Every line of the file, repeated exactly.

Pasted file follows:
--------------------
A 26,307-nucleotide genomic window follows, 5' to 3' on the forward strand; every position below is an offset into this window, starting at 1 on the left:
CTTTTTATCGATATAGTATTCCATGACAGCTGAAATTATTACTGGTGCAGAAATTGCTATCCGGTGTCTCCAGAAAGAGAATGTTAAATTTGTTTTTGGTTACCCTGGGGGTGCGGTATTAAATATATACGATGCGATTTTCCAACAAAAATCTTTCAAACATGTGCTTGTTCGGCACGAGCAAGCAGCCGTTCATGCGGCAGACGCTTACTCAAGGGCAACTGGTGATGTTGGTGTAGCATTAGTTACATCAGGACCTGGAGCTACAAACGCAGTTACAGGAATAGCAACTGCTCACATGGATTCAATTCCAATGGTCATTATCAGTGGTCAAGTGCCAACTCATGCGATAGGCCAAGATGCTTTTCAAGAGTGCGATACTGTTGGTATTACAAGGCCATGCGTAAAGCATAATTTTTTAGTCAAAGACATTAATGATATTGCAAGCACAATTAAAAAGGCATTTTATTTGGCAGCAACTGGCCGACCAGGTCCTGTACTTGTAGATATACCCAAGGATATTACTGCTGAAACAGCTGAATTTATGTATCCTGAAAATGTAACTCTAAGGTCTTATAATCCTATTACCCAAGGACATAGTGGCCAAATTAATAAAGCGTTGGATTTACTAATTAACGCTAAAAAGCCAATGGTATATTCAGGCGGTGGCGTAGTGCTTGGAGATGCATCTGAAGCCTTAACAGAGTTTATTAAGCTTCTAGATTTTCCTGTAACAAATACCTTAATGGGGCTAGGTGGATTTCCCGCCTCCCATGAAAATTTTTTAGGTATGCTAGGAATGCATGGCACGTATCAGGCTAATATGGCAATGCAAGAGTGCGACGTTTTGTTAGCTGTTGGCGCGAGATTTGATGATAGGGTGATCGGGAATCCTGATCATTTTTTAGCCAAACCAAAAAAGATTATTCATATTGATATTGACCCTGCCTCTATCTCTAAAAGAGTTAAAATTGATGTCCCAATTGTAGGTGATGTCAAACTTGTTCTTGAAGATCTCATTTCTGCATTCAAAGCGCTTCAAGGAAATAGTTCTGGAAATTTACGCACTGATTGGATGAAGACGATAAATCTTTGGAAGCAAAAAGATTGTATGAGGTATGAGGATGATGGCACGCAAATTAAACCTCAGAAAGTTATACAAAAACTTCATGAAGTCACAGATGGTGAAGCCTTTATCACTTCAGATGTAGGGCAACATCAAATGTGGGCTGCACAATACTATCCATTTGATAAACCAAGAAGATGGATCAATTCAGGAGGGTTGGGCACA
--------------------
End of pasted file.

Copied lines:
A 26,307-nucleotide genomic window follows, 5' to 3' on the forward strand; every position below is an offset into this window, starting at 1 on the left:
CTTTTTATCGATATAGTATTCCATGACAGCTGAAATTATTACTGGTGCAGAAATTGCTATCCGGTGTCTCCAGAAAGAGAATGTTAAATTTGTTTTTGGTTACCCTGGGGGTGCGGTATTAAATATATACGATGCGATTTTCCAACAAAAATCTTTCAAACATGTGCTTGTTCGGCACGAGCAAGCAGCCGTTCATGCGGCAGACGCTTACTCAAGGGCAACTGGTGATGTTGGTGTAGCATTAGTTACATCAGGACCTGGAGCTACAAACGCAGTTACAGGAATAGCAACTGCTCACATGGATTCAATTCCAATGGTCATTATCAGTGGTCAAGTGCCAACTCATGCGATAGGCCAAGATGCTTTTCAAGAGTGCGATACTGTTGGTATTACAAGGCCATGCGTAAAGCATAATTTTTTAGTCAAAGACATTAATGATATTGCAAGCACAATTAAAAAGGCATTTTATTTGGCAGCAACTGGCCGACCAGGTCCTGTACTTGTAGATATACCCAAGGATATTACTGCTGAAACAGCTGAATTTATGTATCCTGAAAATGTAACTCTAAGGTCTTATAATCCTATTACCCAAGGACATAGTGGCCAAATTAATAAAGCGTTGGATTTACTAATTAACGCTAAAAAGCCAATGGTATATTCAGGCGGTGGCGTAGTGCTTGGAGATGCATCTGAAGCCTTAACAGAGTTTATTAAGCTTCTAGATTTTCCTGTAACAAATACCTTAATGGGGCTAGGTGGATTTCCCGCCTCCCATGAAAATTTTTTAGGTATGCTAGGAATGCATGGCACGTATCAGGCTAATATGGCAATGCAAGAGTGCGACGTTTTGTTAGCTGTTGGCGCGAGATTTGATGATAGGGTGATCGGGAATCCTGATCATTTTTTAGCCAAACCAAAAAAGATTATTCATATTGATATTGACCCTGCCTCTATCTCTAAAAGAGTTAAAATTGATGTCCCAATTGTAGGTGATGTCAAACTTGTTCTTGAAGATCTCATTTCTGCATTCAAAGCGCTTCAAGGAAATAGTTCTGGAAATTTACGCACTGATTGGATGAAGACGATAAATCTTTGGAAGCAAAAAGATTGTATGAGGTATGAGGATGATGGCACGCAAATTAAACCTCAGAAAGTTATACAAAAACTTCATGAAGTCACAGATGGTGAAGCCTTTATCACTTCAGATGTAGGGCAACATCAAATGTGGGCTGCACAATACTATCCATTTGATAAACCAAGAAGATGGATCAATTCAGGAGGGTTGGGCACA